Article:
- Tribal Activity – participating with others helps create unpredictability
- Hunter Activity – searching for available content and updates
- Self Improvement Activity – getting better at something useful or meaningful.
The more users invest in a solution, the more they value it. We irrationally value our own efforts. Users prompted to put something of value into a system increase the likelihood they’ll continue using it. Twitter “following” is a good example of a simple investment that leads to increase likelihood that a new user will check Twitter later.
This phase increases friction – unlike the Action Phase. This should come after the user has experienced variable rewards ideally. Timing is critical. Key is to instill in the user an understanding that the service will get better with both continued use and personal investment.
Classic Examples of the Model in Action
Aside from the most classic example: email, other apps show the model in action.
Toyota Prius: Users quickly get addicted to MPG performance with the dashboard displaying how they’re doing as they drive. Direct economic incentive plus the gaming aspect has changed the driving experience.
iTunes/Radio: Illustrates the power of personal investment and personalized triggers. Adding content is a major driver for user stickiness for iTunes / Radio users. Once users have created a library, personalized suggestions provide triggers leading to additional user investment. Personalization also provides variable reward experience by showing how the technology adapts and improves based on user investment.
Linkedin: Shows how easy investment leads to commitment. Users experience various external triggers prompting them to complete their profiles. Once they’re complete, users tend to use the service a lot more than if they don’t according to Linkedin. It has added variable reward via content streaming from groups and individuals and other means.
Twitter: Twitter’s technology could be built in a day. So it’s not the technology but rather the investment by users in building hundreds of followed and follower people that creates the stickiness. It provides variable rewards primarily via continuous UGC streaming variety to everyone. It provides Self Improvement motivation via the 140 character limit; and Tribal and Hunter activities by definition.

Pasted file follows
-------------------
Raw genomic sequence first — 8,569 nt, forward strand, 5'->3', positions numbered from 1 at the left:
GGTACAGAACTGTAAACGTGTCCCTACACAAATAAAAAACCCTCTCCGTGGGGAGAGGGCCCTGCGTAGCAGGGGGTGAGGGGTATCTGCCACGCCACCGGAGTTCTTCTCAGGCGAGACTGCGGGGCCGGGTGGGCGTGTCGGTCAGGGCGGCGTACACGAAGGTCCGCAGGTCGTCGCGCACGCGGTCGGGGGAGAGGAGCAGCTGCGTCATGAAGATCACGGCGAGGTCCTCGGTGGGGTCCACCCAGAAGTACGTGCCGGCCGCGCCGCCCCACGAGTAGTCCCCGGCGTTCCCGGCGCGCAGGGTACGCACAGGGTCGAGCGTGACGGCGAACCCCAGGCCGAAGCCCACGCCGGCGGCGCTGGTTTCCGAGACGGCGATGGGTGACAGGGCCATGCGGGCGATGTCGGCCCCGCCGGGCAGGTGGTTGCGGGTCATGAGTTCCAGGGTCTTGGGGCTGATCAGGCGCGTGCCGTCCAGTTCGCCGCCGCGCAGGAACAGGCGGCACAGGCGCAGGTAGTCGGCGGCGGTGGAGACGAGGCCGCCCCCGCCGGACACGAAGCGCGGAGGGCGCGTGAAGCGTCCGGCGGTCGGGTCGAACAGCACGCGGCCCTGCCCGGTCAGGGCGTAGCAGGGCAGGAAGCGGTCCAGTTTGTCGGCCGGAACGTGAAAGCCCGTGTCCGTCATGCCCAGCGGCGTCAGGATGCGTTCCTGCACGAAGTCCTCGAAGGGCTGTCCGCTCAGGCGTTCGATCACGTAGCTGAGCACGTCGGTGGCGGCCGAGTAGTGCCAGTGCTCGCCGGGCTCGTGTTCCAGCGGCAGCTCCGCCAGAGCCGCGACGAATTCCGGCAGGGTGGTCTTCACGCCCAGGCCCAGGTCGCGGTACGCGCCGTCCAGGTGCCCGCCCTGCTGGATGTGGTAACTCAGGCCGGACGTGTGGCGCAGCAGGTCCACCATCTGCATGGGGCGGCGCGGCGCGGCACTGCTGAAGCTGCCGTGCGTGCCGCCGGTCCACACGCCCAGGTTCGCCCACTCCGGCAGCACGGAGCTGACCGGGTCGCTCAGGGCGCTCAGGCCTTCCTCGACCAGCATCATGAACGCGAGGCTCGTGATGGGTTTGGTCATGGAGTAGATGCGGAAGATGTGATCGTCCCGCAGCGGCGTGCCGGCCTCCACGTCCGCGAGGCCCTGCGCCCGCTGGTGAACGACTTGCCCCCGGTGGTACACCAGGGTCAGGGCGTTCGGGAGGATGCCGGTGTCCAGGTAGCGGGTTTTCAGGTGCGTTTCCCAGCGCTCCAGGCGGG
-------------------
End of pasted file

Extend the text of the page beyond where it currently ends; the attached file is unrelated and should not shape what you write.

Any.do: less well known, this app illustrates how effectively notifications can be worked into the user experience. Pleasant, thoughtful notifications suggest users: plan their day at 9am; or complete next steps following a scheduled meeting and many other great ideas.
User Motivation to Try – First Use
The starting place for design success is with a solid narrative as to why a busy user would choose this app over the existing solutions in place today.
The Why Tool – asks the question “why?” 5 times to drill to the “heart” of the user’s motives:
- Why does Mary use this app?
- So she can optimize her time
- So she can have more time to focus on closing
- So she can be relevant to her colleagues and CEO
- So she can be a direct part of the organization’s success
- Because the alternative is hellish: unappreciated effort and chaotic execution.
Mary will consider using the app over alternative tools to avoid pain (chaos, frustration, inefficiencies) and to experience pleasure (connection with others, recognition for contributions, relevant to her colleagues).
Who Are App’s Habitual Users?
User Frequency Triggers
Sales Daily ?
Executives Weekly ?
Trigger and Actions Functionality
TAF: Feature 1…
TAF: Feature 2…
TAF: Feature 3
Variable Reward Functionality
VAR: Feature 1…
VAR: Feature 2…
VAR: Feature 3…